Last week, when a vine finally started to flower in the backyard of my new sharehouse, I recognised it as the same variety that grows on my family’s fence, at the place I consider home. My mum and I send each other pictures of the fugitive flowers—pink clusters, shining like they’ve been glazed for us to eat—to make each other’s days more beautiful.

The point of the flower pics sent between my mum and I, putting something beautiful into the world, or pointing out the beauty already there, is also often pedalled out as being an objective of literary and other art. I do believe, in general, that the thoughtfulness which underpins the act of making something carefully can be (though, of course, isn’t always) a foil to the implausible characters, senseless plots, and vacuous non-statements we encounter elsewhere in our public, political, and social lives.

I also believe it would be a loss to insistently hold ugliness and art apart from each other. For our contributors this issue, it’s precisely deep sensitivity and a willingness to ask what matters to ourselves and others which makes it possible to so well recognise and render the blunt ugliness of the world. The point here isn’t to make things lovely. It’s to make things awful, as well as to enumerate the kinds of awfulness that permeate our lives without our intervention.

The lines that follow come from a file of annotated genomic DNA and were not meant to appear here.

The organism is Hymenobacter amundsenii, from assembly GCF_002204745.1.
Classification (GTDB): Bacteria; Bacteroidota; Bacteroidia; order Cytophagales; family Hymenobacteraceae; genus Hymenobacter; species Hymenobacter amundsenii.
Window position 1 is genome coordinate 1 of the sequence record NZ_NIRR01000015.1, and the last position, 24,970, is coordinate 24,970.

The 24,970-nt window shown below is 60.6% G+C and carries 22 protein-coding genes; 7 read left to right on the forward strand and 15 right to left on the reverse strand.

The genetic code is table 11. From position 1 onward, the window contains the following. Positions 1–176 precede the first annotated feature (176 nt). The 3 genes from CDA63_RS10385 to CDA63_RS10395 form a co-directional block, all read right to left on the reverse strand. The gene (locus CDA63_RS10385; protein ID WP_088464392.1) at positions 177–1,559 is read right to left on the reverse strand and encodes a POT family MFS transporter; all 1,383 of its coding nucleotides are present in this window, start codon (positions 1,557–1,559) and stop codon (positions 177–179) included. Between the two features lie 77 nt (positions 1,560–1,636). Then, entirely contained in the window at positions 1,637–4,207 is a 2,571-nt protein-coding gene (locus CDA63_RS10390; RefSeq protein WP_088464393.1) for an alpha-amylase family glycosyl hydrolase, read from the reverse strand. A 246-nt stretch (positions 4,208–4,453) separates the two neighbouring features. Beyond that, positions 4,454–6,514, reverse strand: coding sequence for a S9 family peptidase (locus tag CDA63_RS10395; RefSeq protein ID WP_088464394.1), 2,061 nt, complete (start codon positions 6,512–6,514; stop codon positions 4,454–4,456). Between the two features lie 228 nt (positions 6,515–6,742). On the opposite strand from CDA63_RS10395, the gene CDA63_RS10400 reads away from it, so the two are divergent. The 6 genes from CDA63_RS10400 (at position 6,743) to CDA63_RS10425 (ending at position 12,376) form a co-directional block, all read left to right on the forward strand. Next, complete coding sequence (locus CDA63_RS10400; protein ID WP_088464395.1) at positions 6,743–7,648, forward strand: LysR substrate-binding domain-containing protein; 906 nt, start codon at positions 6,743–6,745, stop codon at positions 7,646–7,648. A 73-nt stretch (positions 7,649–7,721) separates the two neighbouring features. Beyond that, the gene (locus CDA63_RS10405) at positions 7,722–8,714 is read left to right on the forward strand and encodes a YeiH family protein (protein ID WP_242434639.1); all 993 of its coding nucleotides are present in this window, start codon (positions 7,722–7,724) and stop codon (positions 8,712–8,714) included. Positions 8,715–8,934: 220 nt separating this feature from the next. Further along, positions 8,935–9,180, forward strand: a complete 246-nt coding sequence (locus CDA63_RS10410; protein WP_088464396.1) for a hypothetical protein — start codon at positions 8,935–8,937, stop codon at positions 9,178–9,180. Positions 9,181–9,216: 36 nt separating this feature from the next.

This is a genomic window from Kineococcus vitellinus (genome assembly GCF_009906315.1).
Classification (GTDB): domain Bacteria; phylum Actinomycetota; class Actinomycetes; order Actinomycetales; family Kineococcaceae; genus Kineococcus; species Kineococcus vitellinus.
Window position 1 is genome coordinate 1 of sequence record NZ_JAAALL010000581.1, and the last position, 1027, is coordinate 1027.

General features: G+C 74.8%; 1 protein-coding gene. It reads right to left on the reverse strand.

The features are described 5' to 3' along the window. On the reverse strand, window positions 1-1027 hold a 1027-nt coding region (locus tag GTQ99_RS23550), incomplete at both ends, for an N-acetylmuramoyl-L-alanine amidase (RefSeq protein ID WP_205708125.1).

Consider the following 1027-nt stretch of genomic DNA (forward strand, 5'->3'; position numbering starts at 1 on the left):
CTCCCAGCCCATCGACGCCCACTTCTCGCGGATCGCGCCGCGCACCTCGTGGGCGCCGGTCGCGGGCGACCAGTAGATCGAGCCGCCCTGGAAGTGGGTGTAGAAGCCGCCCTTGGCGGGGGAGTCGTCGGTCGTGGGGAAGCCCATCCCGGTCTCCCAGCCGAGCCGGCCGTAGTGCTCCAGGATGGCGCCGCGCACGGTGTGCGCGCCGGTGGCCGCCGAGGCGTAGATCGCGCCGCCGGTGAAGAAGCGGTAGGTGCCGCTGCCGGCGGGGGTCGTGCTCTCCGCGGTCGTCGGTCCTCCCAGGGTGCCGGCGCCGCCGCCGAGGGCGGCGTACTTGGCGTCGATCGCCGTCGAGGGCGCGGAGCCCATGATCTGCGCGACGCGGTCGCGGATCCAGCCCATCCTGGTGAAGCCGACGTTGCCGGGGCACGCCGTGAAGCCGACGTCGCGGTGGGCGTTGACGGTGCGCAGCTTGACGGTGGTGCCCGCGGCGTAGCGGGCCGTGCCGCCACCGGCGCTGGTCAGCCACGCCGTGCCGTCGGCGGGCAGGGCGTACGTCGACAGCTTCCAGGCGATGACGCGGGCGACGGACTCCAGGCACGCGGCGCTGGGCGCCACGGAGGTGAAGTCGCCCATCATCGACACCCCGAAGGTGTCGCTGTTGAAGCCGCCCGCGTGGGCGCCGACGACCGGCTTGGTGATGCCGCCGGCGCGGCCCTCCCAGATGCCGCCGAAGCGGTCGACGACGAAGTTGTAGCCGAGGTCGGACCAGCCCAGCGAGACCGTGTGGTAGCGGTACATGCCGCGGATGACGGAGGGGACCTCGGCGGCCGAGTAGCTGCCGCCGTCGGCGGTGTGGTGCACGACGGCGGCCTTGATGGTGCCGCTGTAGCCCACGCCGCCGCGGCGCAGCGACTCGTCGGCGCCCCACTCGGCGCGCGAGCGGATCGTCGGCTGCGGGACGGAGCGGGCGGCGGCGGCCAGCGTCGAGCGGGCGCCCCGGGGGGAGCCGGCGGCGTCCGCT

Picturing ugliness is a method of critique for many of our contributors. Caitlin Doyle-Markwick’s story, Black Mould, delivers us to the recognisable rot that permeates the housing sector in our cities. For our cover artist and illustrator Mandy Ord, the mask worn under the nose is the chart-topping current day embodiment of ignorance, or perhaps willful ill-will.

Gavin Yuan Gao considers diasporic and migrant experience on this continent today, with a deft poem set ‘in the floodlit church / of the supermarket’. This piece is one of two contributions which we share courtesy of Ultimo Press. Together with Gurmeet Kaur’s poetry excerpt Testimony, which concludes this issue of TSR with a powerful statement on making statements as a writer positioned ‘inside a pause’, these poems appear in the forthcoming anthology Everything, All At Once . We’re delighted and thankful to be able to reproduce the clarifying works of these two exciting writers.

Elsewhere in the issue, ugliness is anecdotal, personal, embodied. Carly Stone’s tender, elegiac poems turn over the heavy plates of absence, grief, and missing. Our comic from Erica Lange posits the ugly as something companionable, while Daniel Swain’s sharp, ruthless suite of poems had me ugly cackling and aching with recognition. Carmen Hau’s photograph, which accompanies the suite, makes the body beguiling, playing in the pool between the seductive and the strange.

I want to say a sincere thank you to our contributors for trusting us at TSR to care for your work, to the editorial team, whose reading, thinking, and making has been so instructive, and to readers and subscribers: we arranged this cluster of works for you, and we send it to you to make your days more ugly, which is also to say more beautiful.